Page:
There is no middle knowledge (scientia media) having for its object
future conditional things Therefore there is no conditional decree,
usually placed under it as a foundation.

Conditional decrees cannot be granted without supposing that he who
decreed either was ignorant of the event or that the event was not
in the power of the one decreeing or that he determined nothing
certainly or absolutely concerning the event. All this, being highly
derogatory to God, cannot and ought not to be ascribed to him.
Hence with great wisdom the French Synods repeatedly proscribed the
conditional decrees as inefficacious acts of willing (velleitates)
and deceitful and vain desires (being contrary to the wisdom, power
and constancy of God).

It is one thing to maintain that God has not decreed to save anyone
except through legitimate means; another that the decree to save
these or those persons through legitimate means is conditional and
of uncertain event (which the adversaries feign). Although faith and
perseverance are related as the condition prerequisite to the
decreed salvation (so that without them it ought not to be
expected), yet they hold not the relation of powerful conditions to
Go(Ts eternal decree of bestowing salvation upon this or that one in
Christ. Indeed so far from God having decreed salvation to them
under such a condition, on the contrary (by the very same decree by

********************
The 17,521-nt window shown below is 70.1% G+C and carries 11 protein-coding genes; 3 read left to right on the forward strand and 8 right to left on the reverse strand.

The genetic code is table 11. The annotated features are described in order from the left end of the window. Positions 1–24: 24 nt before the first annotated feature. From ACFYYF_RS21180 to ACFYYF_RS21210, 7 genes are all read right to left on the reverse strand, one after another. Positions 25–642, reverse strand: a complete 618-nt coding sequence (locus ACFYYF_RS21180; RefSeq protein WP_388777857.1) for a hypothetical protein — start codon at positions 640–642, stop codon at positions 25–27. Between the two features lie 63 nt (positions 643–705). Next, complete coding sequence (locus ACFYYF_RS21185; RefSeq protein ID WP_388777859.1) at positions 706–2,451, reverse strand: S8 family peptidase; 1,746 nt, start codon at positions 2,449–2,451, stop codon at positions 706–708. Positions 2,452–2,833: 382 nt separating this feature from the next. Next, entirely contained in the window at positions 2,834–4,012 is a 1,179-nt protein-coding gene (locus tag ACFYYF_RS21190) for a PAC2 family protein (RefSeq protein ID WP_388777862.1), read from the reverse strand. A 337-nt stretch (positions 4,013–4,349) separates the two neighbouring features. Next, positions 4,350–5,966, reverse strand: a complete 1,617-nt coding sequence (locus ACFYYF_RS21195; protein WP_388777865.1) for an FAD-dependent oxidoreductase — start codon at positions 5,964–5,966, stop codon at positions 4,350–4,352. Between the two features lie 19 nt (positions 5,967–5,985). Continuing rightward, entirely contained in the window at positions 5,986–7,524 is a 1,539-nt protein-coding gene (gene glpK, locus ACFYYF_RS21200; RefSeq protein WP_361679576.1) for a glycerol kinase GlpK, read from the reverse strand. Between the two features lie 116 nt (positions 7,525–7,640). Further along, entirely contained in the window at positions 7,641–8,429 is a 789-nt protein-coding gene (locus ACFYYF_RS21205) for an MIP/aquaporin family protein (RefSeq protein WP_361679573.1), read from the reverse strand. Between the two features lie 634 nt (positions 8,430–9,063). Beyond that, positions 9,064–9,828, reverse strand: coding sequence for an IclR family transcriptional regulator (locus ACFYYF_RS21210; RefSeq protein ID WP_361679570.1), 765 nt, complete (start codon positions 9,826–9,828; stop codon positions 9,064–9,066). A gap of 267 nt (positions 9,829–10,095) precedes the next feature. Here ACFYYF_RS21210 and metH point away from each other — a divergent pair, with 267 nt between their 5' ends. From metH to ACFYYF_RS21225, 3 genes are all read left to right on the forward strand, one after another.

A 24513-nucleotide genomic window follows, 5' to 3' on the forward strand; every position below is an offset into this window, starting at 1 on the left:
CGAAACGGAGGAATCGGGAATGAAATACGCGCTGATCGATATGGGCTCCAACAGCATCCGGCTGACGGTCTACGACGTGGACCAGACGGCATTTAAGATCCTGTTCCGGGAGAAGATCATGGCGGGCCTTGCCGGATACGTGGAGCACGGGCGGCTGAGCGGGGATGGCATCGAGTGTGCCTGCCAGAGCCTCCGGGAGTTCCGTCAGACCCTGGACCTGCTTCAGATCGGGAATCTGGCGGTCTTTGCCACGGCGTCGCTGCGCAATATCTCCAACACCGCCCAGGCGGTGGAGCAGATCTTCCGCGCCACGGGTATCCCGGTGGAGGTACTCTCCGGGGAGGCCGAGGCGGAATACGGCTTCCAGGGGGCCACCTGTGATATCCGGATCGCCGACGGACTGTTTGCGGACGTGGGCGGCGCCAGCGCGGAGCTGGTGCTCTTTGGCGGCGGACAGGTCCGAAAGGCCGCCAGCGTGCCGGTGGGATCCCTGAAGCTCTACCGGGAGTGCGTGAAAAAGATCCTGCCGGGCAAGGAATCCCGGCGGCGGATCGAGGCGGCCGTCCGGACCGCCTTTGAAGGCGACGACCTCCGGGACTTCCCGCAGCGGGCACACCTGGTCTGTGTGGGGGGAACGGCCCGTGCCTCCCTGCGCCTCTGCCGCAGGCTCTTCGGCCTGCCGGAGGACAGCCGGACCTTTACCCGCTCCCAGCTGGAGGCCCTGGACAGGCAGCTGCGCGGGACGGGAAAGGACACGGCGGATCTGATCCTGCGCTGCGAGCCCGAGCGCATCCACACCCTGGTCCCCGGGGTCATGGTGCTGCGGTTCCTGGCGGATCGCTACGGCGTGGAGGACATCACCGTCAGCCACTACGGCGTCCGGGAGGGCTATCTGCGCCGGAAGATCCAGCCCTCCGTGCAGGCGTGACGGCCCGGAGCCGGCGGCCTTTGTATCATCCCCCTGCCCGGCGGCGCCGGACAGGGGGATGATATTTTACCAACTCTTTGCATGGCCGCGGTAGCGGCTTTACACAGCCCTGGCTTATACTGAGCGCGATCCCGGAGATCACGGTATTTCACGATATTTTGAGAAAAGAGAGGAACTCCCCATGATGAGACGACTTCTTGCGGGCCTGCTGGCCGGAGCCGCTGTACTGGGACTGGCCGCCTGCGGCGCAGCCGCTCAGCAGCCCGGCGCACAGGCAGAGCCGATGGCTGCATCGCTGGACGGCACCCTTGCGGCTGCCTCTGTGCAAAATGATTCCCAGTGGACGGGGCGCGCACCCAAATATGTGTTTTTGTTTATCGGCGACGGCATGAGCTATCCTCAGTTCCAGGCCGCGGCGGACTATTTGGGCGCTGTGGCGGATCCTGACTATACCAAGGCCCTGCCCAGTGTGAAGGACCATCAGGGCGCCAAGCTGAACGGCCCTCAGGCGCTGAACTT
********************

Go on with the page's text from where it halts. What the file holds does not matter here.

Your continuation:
which he decreed salvation to them) he also decreed faith and
perseverance to them and all the other means necessary for salvation.

It is one thing for the thing decreed to be conditional; another for
the decree itself. The former we grant, but not the latter. There
can be granted an antecedent cause or condition of the thing willed,
but not immediately of the volition itself. Thus God wills salvation
to have the annexed condition of faith and repentance in the
execution, but faith and repentance are not the condition or cause
of the act of willing in God, nor of the decree to save in the

Conditional promises and threatenings do not favor conditional
decrees because they do not pertain to the decreeing will, but to
the preceptive will and are appendages to the divine commands, added
to stimulate and excite men. So he who promises and threatens under
an uncertain condition does not predict or decree what will actually
happen, but only what may happen by the performance or neglect of
the condition. Hence such promises and threats show only the
necessary connection of the condition with the thing conditioned,
but involve no futurition of the thing. Now the decrees have a
categorical verity concerning the thing about to be or not about to

Although every hypothetical promise or threat ought to be referred
mediately to some decree upon which it depends, it ought not to be a
conditional, but an
absolute decree; not indeed concerning the execution of the thing
itself or its certain futurition, but only concerning its infallible
connection with another. For example, the gospel proposition-to save
sinners if they believe-is founded upon some decree. Not indeed of